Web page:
Acidity is a key element in creating balance in a dish or a food-and-wine match. If the foods are going to reduce the acidity in the wines then you need to add your own bit of acidity by bringing a more acidic wine to the table. It is the same principle behind adding lemon juice to seafood dishes, as seafood tends to have quite low natural acidity.

Bitterness

If a food is high in bitterness then it will make the wine appear bitter, or it will increase the perception of bitterness (tannins) in the wine. In order to reduce this effect you should pair bitter foods with wines that are not lean with high acid.  Rather choose wines with some sweetness, fruit or viscosity.

Umami (Savoury)

Foods that are highly savoury, like mushrooms, will increase the bitterness or acidic perception we have in wines. In order to reduce this effect you should pair umami rich foods with wines that are fruity and do not have medium-high tannins. 

Often foods that are more savoury are best matched with white wines like Chardonnay or Soave as these do not big tannins but have lots of fruity flavours.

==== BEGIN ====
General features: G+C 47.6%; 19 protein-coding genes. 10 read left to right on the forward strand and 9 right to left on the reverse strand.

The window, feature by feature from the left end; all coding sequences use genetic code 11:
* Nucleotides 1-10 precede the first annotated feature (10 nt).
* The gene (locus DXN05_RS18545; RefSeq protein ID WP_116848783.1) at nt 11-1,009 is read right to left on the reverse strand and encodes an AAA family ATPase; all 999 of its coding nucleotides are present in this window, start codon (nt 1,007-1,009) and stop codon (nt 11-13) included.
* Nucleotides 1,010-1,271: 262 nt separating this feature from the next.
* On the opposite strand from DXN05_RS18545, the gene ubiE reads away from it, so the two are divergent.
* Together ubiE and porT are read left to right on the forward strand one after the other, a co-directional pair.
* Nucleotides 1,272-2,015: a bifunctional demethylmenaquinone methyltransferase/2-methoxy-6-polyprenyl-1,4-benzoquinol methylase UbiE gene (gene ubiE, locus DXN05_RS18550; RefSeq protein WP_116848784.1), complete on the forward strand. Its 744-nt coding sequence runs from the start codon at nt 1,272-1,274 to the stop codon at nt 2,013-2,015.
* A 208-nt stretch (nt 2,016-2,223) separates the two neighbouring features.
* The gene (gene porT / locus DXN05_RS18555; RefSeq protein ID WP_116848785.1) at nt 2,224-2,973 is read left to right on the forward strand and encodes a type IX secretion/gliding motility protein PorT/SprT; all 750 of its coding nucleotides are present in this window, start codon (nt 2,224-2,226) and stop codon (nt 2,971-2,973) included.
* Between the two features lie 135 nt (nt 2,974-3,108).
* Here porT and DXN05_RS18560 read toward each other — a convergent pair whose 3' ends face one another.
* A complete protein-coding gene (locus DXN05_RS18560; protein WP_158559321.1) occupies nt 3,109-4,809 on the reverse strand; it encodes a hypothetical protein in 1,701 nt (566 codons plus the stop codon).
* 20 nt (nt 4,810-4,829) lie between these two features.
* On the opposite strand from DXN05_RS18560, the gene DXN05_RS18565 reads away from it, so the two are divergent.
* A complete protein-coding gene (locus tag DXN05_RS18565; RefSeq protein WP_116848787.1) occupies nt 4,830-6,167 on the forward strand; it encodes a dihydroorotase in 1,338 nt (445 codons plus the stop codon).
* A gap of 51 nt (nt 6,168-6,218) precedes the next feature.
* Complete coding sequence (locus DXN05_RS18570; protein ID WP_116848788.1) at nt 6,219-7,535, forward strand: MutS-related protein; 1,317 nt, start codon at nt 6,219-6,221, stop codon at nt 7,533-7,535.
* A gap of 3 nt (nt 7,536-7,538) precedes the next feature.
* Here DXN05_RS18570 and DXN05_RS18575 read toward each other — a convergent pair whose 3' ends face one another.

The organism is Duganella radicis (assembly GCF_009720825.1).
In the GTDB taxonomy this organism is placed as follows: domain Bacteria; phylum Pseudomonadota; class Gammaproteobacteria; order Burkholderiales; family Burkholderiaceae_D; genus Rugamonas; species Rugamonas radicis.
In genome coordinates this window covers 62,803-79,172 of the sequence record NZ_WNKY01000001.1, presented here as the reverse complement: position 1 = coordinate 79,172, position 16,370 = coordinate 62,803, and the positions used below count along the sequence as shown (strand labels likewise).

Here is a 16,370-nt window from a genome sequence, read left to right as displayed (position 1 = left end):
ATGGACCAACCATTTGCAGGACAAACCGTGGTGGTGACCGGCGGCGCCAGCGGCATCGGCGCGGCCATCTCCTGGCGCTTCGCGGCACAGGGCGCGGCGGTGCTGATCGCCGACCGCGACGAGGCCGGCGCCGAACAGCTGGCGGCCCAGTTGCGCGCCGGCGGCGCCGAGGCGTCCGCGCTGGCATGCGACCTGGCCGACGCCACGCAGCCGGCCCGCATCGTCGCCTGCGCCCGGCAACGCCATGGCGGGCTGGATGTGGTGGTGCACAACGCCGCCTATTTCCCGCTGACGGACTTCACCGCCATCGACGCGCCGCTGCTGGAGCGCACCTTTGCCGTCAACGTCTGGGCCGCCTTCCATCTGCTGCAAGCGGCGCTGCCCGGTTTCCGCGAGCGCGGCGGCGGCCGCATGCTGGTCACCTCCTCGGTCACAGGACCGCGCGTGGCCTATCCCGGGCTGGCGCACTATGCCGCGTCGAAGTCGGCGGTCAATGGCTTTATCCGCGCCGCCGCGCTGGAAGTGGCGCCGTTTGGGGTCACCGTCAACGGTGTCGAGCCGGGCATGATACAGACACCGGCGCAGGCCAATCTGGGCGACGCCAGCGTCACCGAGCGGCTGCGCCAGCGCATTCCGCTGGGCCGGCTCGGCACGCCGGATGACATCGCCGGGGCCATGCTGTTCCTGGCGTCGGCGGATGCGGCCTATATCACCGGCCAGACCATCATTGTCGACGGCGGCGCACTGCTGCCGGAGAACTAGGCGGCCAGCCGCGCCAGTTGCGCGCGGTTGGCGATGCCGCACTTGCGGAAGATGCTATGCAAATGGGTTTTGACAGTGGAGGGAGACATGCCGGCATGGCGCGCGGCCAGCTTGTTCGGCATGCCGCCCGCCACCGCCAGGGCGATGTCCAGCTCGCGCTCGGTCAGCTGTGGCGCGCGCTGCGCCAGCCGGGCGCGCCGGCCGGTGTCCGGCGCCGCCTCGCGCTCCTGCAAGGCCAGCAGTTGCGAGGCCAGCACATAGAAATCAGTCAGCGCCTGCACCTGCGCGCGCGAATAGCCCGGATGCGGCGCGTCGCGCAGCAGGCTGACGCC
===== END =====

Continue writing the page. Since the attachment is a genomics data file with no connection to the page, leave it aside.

Chilli Heat

Chilli heat is similar to umami-rich foods.  They will increase the bitterness or acidic perception as well as the alcoholic burn we have in wines. In order to reduce this effect you should pair chilli heat rich foods with wines that are fruity and/or have higher sweetness levels.

Wines that are off-dry like many Gewürztraminers or Rieslings could work best with chilli foods like a curry as they will be both a bit sweet but also very fruity. If you aren't a white wine drinker then you could consider red wines that have lower tannins such as a Pinot Noir or Gamay Noir. 

Fatty

Foods that are high in fat will make the wines feel flabby and less fruity. In order to reduce this effect you should pair fatty foods with wines that have high acidity. This is similar to the rule of adding in acidity (in the form of citrus) to seafood to help to cut down the perception of fattiness.  

These suggestions (there are no rules that apply to everyone) will help you to think about how to create pairings. It often isn't helpful to think about 'red wine and red meat' or 'white wine and fish' because it is actually the structural elements of the wine and food that need to be balanced. It is the acidity in white wines that works well by cutting through the fattiness of a piece of fish but you could get that acidity in a Pinot Noir.